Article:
Cindy Vallar, Editor & Reviewer
P. O. Box 425, Keller, TX 76244-0425
Part 3: Madagascar
By Cindy Vallar
Madagascar lies 250 miles off the southeast coast of Africa and was close to two trading routes: the Red Sea and the Indian Ocean. Small bands of native peoples populated the island, but none lived in close proximity to each other, and some welcomed the pirates to their shores. The fact that no European power held the island also made Madagascar appealing to pirates because it lacked laws and religious morals. It also met the other criteria of a perfect haven because it had sheltered coves, abundant supplies of food and fresh water—including limes and oranges needed to prevent scurvy—and beaches ideal for scraping barnacles from ships’ hulls.
Madagascar became a particular favorite of pirates before the Golden Age of Piracy. French privateers, who preyed on ships sailing the Red Sea, first used it as a base of operations sometime before 1614. Later, the island attracted more pirates in part because plundering the Caribbean became less and less profitable. Voyages by Spanish galleons laden with treasure grew infrequent. Port Royal never regained its popularity with the pirates after the devastating earthquake that struck Jamaica in 1692. Tortuga became a quiet reputable port under French control. Peace finally came to Europe, so countries ceased to offer letters of marque permitting pirates to legally prey on enemy ships. Perhaps of more import to pirates was the fact that fewer countries tolerated piracy. More naval ships patrolled Caribbean waters with the express purpose of hunting down and prosecuting any who dared to attack ships at sea.
Bands of pirates established a variety of bases on Madgascar. Usually each was under the command of a single pirate referred to as a king. The primary enclaves included Ranter Bay, Saint Augustine’s Bay, Réunion Island, Mauritius, Johanna Island, Fort Dauphin, and Île Sainte Marie. The last proved very popular with pirates, and by 1700 around 1,500 of them lived there and seventeen vessels made it their home port. Within five years, the pirates were well-entrenched, so much so that European nations began to worry about the effect buccaneers like Thomas Tew, Henry Every, and William Kidd were having on trade.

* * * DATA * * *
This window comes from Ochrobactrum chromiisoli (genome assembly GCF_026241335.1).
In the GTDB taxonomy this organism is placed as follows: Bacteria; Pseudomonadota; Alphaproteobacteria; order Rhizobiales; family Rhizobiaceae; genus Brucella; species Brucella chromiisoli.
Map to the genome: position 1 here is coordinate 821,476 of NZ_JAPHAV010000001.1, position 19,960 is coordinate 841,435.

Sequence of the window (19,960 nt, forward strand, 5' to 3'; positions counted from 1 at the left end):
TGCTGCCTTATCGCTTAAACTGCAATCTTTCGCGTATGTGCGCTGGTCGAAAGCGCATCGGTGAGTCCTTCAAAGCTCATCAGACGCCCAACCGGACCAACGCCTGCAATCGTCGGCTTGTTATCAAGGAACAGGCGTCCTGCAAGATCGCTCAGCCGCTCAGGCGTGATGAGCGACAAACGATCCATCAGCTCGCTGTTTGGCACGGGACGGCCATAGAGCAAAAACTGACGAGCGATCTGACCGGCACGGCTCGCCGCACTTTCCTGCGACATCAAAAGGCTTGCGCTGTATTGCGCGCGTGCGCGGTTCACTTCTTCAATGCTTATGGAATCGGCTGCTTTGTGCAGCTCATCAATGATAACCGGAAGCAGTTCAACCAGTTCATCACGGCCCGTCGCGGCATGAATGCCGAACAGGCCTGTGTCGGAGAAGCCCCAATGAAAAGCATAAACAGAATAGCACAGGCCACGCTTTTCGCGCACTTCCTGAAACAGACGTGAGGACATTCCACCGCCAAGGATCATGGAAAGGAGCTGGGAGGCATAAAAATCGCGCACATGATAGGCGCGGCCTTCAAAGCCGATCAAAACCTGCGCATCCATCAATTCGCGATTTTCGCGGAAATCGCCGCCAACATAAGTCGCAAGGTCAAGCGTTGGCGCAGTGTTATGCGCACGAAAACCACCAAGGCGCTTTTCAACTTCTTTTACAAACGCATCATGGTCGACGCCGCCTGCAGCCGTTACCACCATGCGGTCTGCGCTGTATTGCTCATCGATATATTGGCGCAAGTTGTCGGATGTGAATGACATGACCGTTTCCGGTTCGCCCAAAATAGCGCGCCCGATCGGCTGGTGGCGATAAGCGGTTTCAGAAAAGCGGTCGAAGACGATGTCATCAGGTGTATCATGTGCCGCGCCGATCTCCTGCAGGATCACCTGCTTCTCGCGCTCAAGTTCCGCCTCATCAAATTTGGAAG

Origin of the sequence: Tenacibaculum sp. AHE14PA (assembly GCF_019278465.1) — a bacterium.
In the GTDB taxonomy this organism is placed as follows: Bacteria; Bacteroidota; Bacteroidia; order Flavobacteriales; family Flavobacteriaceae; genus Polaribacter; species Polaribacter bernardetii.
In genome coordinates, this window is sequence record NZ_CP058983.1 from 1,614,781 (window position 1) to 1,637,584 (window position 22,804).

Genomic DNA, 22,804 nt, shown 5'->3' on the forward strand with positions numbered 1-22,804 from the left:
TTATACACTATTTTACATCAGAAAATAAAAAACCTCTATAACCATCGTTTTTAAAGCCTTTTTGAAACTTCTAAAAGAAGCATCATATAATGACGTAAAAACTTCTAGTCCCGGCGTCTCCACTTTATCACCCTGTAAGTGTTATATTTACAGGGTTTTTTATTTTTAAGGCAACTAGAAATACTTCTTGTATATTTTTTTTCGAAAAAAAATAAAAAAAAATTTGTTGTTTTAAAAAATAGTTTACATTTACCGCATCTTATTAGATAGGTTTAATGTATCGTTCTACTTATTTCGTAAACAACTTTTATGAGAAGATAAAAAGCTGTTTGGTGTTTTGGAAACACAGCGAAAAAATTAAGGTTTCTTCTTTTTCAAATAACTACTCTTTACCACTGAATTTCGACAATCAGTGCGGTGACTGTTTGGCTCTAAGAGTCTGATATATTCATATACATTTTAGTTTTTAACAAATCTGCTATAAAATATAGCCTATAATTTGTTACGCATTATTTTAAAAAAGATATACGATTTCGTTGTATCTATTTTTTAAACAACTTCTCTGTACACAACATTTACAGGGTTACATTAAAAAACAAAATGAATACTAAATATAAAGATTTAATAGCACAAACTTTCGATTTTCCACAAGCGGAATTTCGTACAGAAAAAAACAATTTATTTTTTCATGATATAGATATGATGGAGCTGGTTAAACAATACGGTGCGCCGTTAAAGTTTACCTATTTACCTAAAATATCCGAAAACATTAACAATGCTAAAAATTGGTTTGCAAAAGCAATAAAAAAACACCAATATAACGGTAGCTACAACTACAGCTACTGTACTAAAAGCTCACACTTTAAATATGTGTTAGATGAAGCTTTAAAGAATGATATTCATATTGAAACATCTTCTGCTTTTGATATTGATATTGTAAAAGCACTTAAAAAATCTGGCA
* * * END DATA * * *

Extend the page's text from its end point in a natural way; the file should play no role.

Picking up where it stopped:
Perhaps the most famous pirate haven on Madagascar was Libertalia. Yet to this day no evidence exists that such a place ever existed or that its founder, a pirate captain by the name of Misson, ever lived. The only mention of either of them occurs in Captain Charles Johnson’s A General History of the Pyrates.
Libertalia was far more than just a haven for pirates. It was a utopia. According to Johnson’s account: Ours is a brave, a just, an innocent, and a noble cause; the cause of liberty. I advise a white ensign, with liberty painted in the fly, and if you like the motto, A Deo a Libertate, For God and Liberty, as an emblem of our uprightness and resolution.… The men, who lent an attentive ear, cry’d, Liberty, Liberty; we are freemen.
These free men organized themselves into groups of ten pirates each and from each group, they elected a representative to enact laws to govern Libertalia. The pirates divided all treasure and cattle equally among themselves. If someone worked a plot of land, then he owned that land. Numerous structures of fine quality were built and everyone helped to erect a state house. The pirates elected Misson conservator of the enclave for a period of three years. A delegation of pirates met at least once a year to decide all issues of import to the pirates and their community, and nothing could be done without their consent.
Thomas Tew, a famous pirate captain who actually existed, was named admiral of Libertalia’s fleet of ships and charged with enticing more pirates to join the enclave. He was also responsible for protecting the fortified harbor, marketplace, and homes. While in search of more recruits, Tew became stranded. With insufficient men left to protect Libertalia, Misson failed to prevent the natives from attacking the enclave and killing men, women, and children. He and forty-five other pirates managed to escape with some of the gold and diamonds they had plundered. After Misson found Tew, the two men decided to return to America rather than Libertalia. Misson never made it, though. His ship sank during a storm and all hands were lost.
In 1698 the pirates of Madagascar were offered pardons, which many took, in part because squadrons of warships now patrolled the Indian Ocean and Red Sea in ever increasing numbers. Madagascar’s popularity and population declined. By 1711 less than one hundred pirates remained on the island. Those who continued to call Île Sainte Marie home lived in squalor and had little money. Not until 1719 when Woodes Rogers succeeded in driving the pirates from New Providence in the Bahamas would Madagascar reclaim its popularity with the pirates. At that time pirates such as Christopher Condent and Edward England chose Madagascar as their base of operations.
© 2002 Cindy Vallar
Read Part 4 of this series on Pirate Havens
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